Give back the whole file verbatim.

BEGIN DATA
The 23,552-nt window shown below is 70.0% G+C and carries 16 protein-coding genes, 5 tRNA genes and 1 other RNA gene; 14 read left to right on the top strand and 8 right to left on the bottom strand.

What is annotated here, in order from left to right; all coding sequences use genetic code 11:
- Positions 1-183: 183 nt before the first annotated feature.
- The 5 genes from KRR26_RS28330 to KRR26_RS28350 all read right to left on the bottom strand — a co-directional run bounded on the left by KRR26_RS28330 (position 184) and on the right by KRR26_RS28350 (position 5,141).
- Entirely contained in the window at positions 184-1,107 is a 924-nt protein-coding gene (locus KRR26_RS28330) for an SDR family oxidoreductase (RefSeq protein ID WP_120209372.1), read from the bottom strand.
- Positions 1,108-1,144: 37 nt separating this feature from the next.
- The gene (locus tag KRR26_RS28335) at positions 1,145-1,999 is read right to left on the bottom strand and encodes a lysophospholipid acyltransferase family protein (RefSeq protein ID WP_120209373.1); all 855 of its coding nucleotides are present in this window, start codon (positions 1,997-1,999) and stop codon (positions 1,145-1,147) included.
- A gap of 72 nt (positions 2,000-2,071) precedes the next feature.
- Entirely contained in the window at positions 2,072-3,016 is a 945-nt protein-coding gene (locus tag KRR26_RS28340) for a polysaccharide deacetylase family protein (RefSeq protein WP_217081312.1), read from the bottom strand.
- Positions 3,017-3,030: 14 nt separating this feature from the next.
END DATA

The 23,552-nt window shown below is 70.0% G+C and carries 16 protein-coding genes, 5 tRNA genes and 1 other RNA gene; 14 read left to right on the top strand and 8 right to left on the bottom strand.

What is annotated here, in order from left to right; all coding sequences use genetic code 11:
- Positions 1-183: 183 nt before the first annotated feature.
- The 5 genes from KRR26_RS28330 to KRR26_RS28350 all read right to left on the bottom strand — a co-directional run bounded on the left by KRR26_RS28330 (position 184) and on the right by KRR26_RS28350 (position 5,141).
- Entirely contained in the window at positions 184-1,107 is a 924-nt protein-coding gene (locus KRR26_RS28330) for an SDR family oxidoreductase (RefSeq protein ID WP_120209372.1), read from the bottom strand.
- Positions 1,108-1,144: 37 nt separating this feature from the next.
- The gene (locus tag KRR26_RS28335) at positions 1,145-1,999 is read right to left on the bottom strand and encodes a lysophospholipid acyltransferase family protein (RefSeq protein ID WP_120209373.1); all 855 of its coding nucleotides are present in this window, start codon (positions 1,997-1,999) and stop codon (positions 1,145-1,147) included.
- A gap of 72 nt (positions 2,000-2,071) precedes the next feature.
- Entirely contained in the window at positions 2,072-3,016 is a 945-nt protein-coding gene (locus tag KRR26_RS28340) for a polysaccharide deacetylase family protein (RefSeq protein WP_217081312.1), read from the bottom strand.
- Positions 3,017-3,030: 14 nt separating this feature from the next.